National Lottery players helped over £800m be distributed to date across the UK to help tackle the impact of coronavirus, aided by last year’s record sales performance, taking the total raised for Good Causes since 1994 to over £42bn, 60% more than the Government forecast at the time of lottery’s launch.

Camelot awarded £2,243.9m in prizes to players over the first six months of the year, £5.5m more than last year. With the Lottery Duty it pays to the Government and the commission earned by its retail partners, the company continues to return around 95% of all revenue to winners and society, one of the highest percentages of lottery revenue given back in the world.

Sales of draw-based games were down by £111.6m to £2,149.4m, mainly due to fewer big rollovers on EuroMillions and the lower-than-usual ticket sales due to local restrictions resulting in the jackpot not growing as quickly as it normally would.

While sales of Lotto were maintained over the period, the lottery’s newest draw-based game, Set For Life, continues to grow in popularity and exceed sales expectations. The most recent enhancement to the game is already driving both sales and player excitement, as players have the chance to win an additional cash prize of £5 for matching two main numbers in a ‘Must Be Won’ Rolldown draw, which has resulted in over 1.2m winners scooping the boosted prize in the first draw following the change.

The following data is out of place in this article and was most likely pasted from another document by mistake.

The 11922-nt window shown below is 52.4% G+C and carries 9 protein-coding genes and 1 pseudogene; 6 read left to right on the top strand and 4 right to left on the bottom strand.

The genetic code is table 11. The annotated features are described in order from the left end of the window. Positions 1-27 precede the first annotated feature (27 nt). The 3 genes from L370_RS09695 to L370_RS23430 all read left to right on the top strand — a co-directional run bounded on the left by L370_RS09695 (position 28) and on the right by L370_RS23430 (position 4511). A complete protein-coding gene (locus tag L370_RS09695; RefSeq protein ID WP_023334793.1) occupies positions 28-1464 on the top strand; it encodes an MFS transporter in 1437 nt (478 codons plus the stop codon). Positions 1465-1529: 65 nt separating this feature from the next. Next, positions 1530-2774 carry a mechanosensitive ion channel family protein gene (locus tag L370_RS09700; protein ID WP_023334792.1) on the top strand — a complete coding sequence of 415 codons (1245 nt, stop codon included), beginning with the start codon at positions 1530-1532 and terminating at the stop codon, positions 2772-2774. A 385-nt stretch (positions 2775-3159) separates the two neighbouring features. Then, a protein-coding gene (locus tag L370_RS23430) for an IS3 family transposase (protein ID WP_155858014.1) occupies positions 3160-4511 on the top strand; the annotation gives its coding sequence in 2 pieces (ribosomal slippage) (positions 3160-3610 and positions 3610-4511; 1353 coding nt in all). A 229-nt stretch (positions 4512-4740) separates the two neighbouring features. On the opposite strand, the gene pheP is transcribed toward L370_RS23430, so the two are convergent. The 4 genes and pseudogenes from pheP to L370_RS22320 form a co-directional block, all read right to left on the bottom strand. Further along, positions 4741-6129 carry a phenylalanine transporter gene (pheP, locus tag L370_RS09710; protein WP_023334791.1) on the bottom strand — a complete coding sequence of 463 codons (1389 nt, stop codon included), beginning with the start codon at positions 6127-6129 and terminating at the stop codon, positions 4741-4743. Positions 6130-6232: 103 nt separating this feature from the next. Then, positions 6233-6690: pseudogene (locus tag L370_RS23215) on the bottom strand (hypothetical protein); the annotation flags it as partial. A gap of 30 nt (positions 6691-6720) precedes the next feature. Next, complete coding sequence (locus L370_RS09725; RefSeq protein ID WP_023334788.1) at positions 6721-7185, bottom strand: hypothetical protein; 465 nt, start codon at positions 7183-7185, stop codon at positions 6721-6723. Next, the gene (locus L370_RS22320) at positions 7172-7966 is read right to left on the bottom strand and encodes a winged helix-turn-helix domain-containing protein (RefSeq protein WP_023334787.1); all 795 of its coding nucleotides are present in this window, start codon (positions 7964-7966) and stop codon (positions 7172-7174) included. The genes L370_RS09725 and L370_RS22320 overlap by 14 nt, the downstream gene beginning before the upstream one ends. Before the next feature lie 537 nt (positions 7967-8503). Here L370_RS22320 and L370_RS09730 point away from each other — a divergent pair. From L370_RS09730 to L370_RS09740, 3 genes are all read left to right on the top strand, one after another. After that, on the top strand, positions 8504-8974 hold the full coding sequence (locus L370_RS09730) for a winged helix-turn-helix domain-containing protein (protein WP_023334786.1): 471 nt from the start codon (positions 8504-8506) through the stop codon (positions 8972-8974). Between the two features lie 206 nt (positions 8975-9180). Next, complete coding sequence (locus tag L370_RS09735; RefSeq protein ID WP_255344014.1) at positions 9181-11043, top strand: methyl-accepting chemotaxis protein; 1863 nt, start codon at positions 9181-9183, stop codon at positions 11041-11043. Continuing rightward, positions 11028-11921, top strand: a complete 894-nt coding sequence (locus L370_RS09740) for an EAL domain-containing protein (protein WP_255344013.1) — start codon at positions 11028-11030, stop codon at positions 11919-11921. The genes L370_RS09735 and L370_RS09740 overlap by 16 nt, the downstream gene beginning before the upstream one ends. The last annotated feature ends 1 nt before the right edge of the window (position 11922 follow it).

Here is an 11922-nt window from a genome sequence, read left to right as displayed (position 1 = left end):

Lottery scratchcards and online instant win games over the period by £44.4m to £1,704.7m as a result of its ongoing strategy of ensuring a wide range of regularly-refreshed and differently-priced products with varying themes.

Camelot’s continued digital innovation over the period led to record online sales of £1,619.3m, an increase of £455.2m and the company’s fifth consecutive quarter of digital growth.

Mobile sales grew by £379.7m to an all-time high of £1,128.7m. The company’s ongoing enhancements to the lottery’s mobile apps drove record sales, while a recently-launched new ‘number picker’ made choosing numbers more fun and interactive.

With online average weekly spend remaining consistent over the period, all of this has been achieved in conjunction with Camelot’s commitment to player protection, encouraging people to play but to individually only spend relatively small amounts. It continues to invest in and promote its ‘Dream Big, Play Small’ portal and it has increased its responsible play communications to all players and has personalised interactions with a small number of players who showed signs of potentially unsustainable playing habits.